RSPB Bexley Group Field Trip – Crayford Marshes Thursday 24th September 2015

Avocet the highlight as rain gives way to sun on Bexley RSPB Crayford marshes visit.

It was raining hard at 8am, raining at 9am, cloudy 10am and brilliant warm sunshine 11am – surprisingly 6 members arrived to join us for the early autumn walk around Crayford Marshes from Moat Lane to the River Thames.

We wandered past Howbury Moat and surrounding meadows also taking in the landfill site – very little bird activity apart from the constant call of ring-necked parakeets. However we soon noticed a slow but almost constant movement of swallows and house martins, a good opportunity to compare like with like on the wing. Alas, no luck with the little owl in the willows, we would try again on the return walk.

Bexley RSPB Group members on the sea wall at Crayford Marshes (Photo: Brenda Todd)

Bexley RSPB Group members on the sea wall at Crayford Marshes (Photo: Brenda Todd)

Once onto the river wall overlooking the River Darent, Crayford and Dartford marshes – a fabulous 360 degree view with more hirundines moving. The odd small birds flitted amongst the dense scrub, blackbird, dunnock, robin, blackcap, collared doves and a Cetti’s warbler calling. We arrived just as the high tide turned so little to see as we walked down river, one bush held 4 reed buntings but even they disappeared under our gaze. A kestrel hunted and a grey heron rested.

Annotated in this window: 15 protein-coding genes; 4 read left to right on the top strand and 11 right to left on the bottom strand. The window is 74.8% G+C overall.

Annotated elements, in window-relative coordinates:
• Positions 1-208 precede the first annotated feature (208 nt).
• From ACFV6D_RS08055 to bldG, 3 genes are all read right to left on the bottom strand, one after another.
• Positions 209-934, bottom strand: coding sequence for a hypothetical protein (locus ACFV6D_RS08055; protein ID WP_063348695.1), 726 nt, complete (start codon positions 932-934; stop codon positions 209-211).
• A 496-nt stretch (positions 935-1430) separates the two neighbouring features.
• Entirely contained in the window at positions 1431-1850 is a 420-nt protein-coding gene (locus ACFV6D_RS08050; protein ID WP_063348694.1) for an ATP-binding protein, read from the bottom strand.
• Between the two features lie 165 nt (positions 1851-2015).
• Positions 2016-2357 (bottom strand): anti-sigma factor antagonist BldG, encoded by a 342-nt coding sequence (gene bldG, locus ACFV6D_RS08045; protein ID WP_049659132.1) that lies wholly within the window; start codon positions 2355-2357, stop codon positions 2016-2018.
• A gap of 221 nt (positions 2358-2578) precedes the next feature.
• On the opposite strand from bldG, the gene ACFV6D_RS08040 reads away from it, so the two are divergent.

By the time we reached Crayfordness (where the Darent meets the Thames) there was enough mud exposed to show a gathering of black-headed gulls, single great and lesser black-backed gulls – close enough for good comparison. On the Dartford side there were a couple of dunlin hiding amongst around 40 redshank, 7 black-tailed godwit and a single avocet all showing in good light. Avocet is not a common visitor to the Thames this far up but the odd one is being seen fairly regularly during autumn/winter. Another species being seen more frequently and probably the highlight of the walk and not a bird were the two common seals hauled out on the tide-line. We continued our walk almost reaching Erith Yacht Club before time decreed we must return. Seal numbers had doubled by the time we reached the Ness again and we noticed that they must have been resting up against the bank as we could clearly see their trails where they had slithered their way down to the tideline.

Common Seal and Great black-backed Gull, Crayford Marshes (Photo: Ralph Todd)

Common Seal and Great black-backed Gull, Crayford Marshes (Photo: Ralph Todd)

Our return walk produced a few teal, mallard, a common sandpiper flying away and two little egrets as we searched once more in vain for the little owl.

Little Egret (Photo: Ralph Todd)

Little Egret (Photo: Ralph Todd)

All in all an enjoyable three hour walk if a little light on species but we were extremely grateful to remain dry throughout.

Species seen:- Cormorant, little egret, grey heron, mallard, teal, kestrel, black-headed gull, herring gull, great black-backed and lesser black-backed gull, black-tailed godwits, avocet, redshank, dunlin, common sandpiper, wood pigeon, collared dove, ring-necked parakeet, swallow, house martin, dunnock, robin, blackbird, blackcap, chiffchaff, Cetti’s warbler, blue tit, magpie, carrion crow, starling, reed bunting, house sparrow. Four Common Seals.

Ralph Todd

 

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